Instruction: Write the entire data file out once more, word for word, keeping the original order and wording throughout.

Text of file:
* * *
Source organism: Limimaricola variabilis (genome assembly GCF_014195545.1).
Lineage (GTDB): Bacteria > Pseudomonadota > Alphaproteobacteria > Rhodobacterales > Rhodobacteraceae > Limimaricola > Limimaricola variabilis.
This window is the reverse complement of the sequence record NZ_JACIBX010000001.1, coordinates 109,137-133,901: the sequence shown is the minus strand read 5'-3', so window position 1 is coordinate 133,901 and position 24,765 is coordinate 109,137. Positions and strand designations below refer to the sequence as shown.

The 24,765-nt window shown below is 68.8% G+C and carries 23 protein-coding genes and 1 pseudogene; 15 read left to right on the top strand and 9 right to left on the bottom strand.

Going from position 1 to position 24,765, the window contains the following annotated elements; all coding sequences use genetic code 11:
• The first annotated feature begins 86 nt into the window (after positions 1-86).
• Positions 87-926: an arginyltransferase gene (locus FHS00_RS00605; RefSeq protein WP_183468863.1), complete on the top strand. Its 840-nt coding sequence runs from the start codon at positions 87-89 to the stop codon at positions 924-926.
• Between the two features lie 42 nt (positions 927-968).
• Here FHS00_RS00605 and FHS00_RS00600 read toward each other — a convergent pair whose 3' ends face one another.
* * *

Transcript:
Source organism: Limimaricola variabilis (genome assembly GCF_014195545.1).
Lineage (GTDB): Bacteria > Pseudomonadota > Alphaproteobacteria > Rhodobacterales > Rhodobacteraceae > Limimaricola > Limimaricola variabilis.
This window is the reverse complement of the sequence record NZ_JACIBX010000001.1, coordinates 109,137-133,901: the sequence shown is the minus strand read 5'-3', so window position 1 is coordinate 133,901 and position 24,765 is coordinate 109,137. Positions and strand designations below refer to the sequence as shown.

The 24,765-nt window shown below is 68.8% G+C and carries 23 protein-coding genes and 1 pseudogene; 15 read left to right on the top strand and 9 right to left on the bottom strand.

Going from position 1 to position 24,765, the window contains the following annotated elements; all coding sequences use genetic code 11:
• The first annotated feature begins 86 nt into the window (after positions 1-86).
• Positions 87-926: an arginyltransferase gene (locus FHS00_RS00605; RefSeq protein WP_183468863.1), complete on the top strand. Its 840-nt coding sequence runs from the start codon at positions 87-89 to the stop codon at positions 924-926.
• Between the two features lie 42 nt (positions 927-968).
• Here FHS00_RS00605 and FHS00_RS00600 read toward each other — a convergent pair whose 3' ends face one another.